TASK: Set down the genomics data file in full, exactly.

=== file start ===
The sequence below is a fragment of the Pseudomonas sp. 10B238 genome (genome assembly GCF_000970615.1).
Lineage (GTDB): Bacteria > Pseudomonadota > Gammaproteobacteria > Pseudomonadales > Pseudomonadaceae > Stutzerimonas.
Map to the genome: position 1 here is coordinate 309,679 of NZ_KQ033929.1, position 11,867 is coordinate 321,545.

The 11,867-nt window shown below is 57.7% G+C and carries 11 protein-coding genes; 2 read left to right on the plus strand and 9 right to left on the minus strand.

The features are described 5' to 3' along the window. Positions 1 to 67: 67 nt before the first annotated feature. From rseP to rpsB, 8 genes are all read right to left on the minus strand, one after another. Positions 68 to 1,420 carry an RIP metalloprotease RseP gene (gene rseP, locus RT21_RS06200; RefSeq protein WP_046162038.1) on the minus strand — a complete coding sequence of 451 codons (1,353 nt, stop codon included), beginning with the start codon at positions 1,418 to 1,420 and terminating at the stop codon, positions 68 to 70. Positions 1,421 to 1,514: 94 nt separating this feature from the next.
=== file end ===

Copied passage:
The sequence below is a fragment of the Pseudomonas sp. 10B238 genome (genome assembly GCF_000970615.1).
Lineage (GTDB): Bacteria > Pseudomonadota > Gammaproteobacteria > Pseudomonadales > Pseudomonadaceae > Stutzerimonas.
Map to the genome: position 1 here is coordinate 309,679 of NZ_KQ033929.1, position 11,867 is coordinate 321,545.

The 11,867-nt window shown below is 57.7% G+C and carries 11 protein-coding genes; 2 read left to right on the plus strand and 9 right to left on the minus strand.

The features are described 5' to 3' along the window. Positions 1 to 67: 67 nt before the first annotated feature. From rseP to rpsB, 8 genes are all read right to left on the minus strand, one after another. Positions 68 to 1,420 carry an RIP metalloprotease RseP gene (gene rseP, locus RT21_RS06200; RefSeq protein WP_046162038.1) on the minus strand — a complete coding sequence of 451 codons (1,353 nt, stop codon included), beginning with the start codon at positions 1,418 to 1,420 and terminating at the stop codon, positions 68 to 70. Positions 1,421 to 1,514: 94 nt separating this feature from the next.